[A side note about onions: my kids would tell you they don’t like onions, but I put them (the onions, not the kids) in most foods and no one can tell!  Sweet onions are a bit pricier than yellow onions, but I think they are worth it.  Sweet onions don’t have as much of a biting onion-y taste and when being chopped (in teeny, tiny pieces, of course), they don’t make your eyes tear up.  For me, it’s a safer choice when I have a sharp knife in hand!]

(serves 4 people, but can easily be doubled)

1 can (15 oz) pork and beans (approx. size can)
1 can (14.5 oz) diced tomatoes, do not drain
1 c. diced potatoes
4 beef hotdogs
½ med. sweet onion, chopped fine
1 – 2 cloves of garlic, crushed
½ tsp. caraway (omit if you don’t have this ingredient)
½ tsp. dill (I use dried)
salt & pepper to taste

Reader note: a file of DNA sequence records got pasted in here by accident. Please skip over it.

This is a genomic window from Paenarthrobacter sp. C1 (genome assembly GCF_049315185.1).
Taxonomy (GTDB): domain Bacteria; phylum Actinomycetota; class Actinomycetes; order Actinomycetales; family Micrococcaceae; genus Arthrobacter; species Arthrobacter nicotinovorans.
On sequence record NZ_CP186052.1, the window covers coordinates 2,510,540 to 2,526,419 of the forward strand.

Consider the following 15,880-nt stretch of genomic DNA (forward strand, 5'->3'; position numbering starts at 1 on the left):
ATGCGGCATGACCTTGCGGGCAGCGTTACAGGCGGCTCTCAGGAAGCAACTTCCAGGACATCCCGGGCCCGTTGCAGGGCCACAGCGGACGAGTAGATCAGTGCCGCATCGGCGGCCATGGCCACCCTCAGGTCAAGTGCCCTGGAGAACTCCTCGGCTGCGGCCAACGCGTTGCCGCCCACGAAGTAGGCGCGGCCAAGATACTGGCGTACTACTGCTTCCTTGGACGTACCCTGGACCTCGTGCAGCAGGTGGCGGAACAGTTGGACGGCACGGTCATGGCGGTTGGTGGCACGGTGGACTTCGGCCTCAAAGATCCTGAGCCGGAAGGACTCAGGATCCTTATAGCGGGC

1 Tbsp. parsley (I use dried)
½ stalk celery, chopped
1 Tbsp. brown sugar
2 Tbsp. vinegar

Sauté hotdogs, chopped onion and garlic ‘til onions are soft.
Add all other ingd and simmer ‘til potatoes are soft. 
Serve hot.

(serves 6 – 8)

2 Tbsp. butter
½ med. sweet onion, chopped
1 c. milk (I use skim)
1 c. sour cream (I use low-fat)
2 boxes (approx. 8 oz. each) corn muffin/bread mix.

Oven to 375 degrees.  Grease bottom of 9” deep-dish pie plate.  Melt butter in skillet and sauté onion ‘til tender.  Combine all ingd.  Pour into pie plate and bake 35 – 40 min or ‘til golden brown.  Top with butter and serve warm.

English muffins and bagels can be used as the base for some yummy meals.  Spread either the muffin or bagel with pizza sauce and mozzarella cheese and broil on a foil-lined baking sheet ‘til the cheese is melted.  Use a pepperoni slice to cover the center hole before the sauce and cheese are added to make it less messy.  Or, spread Dijon mustard on either the English muffin or bagel, top with ham lunchmeat and Swiss cheese and broil for an at-home version of a toasted sandwich.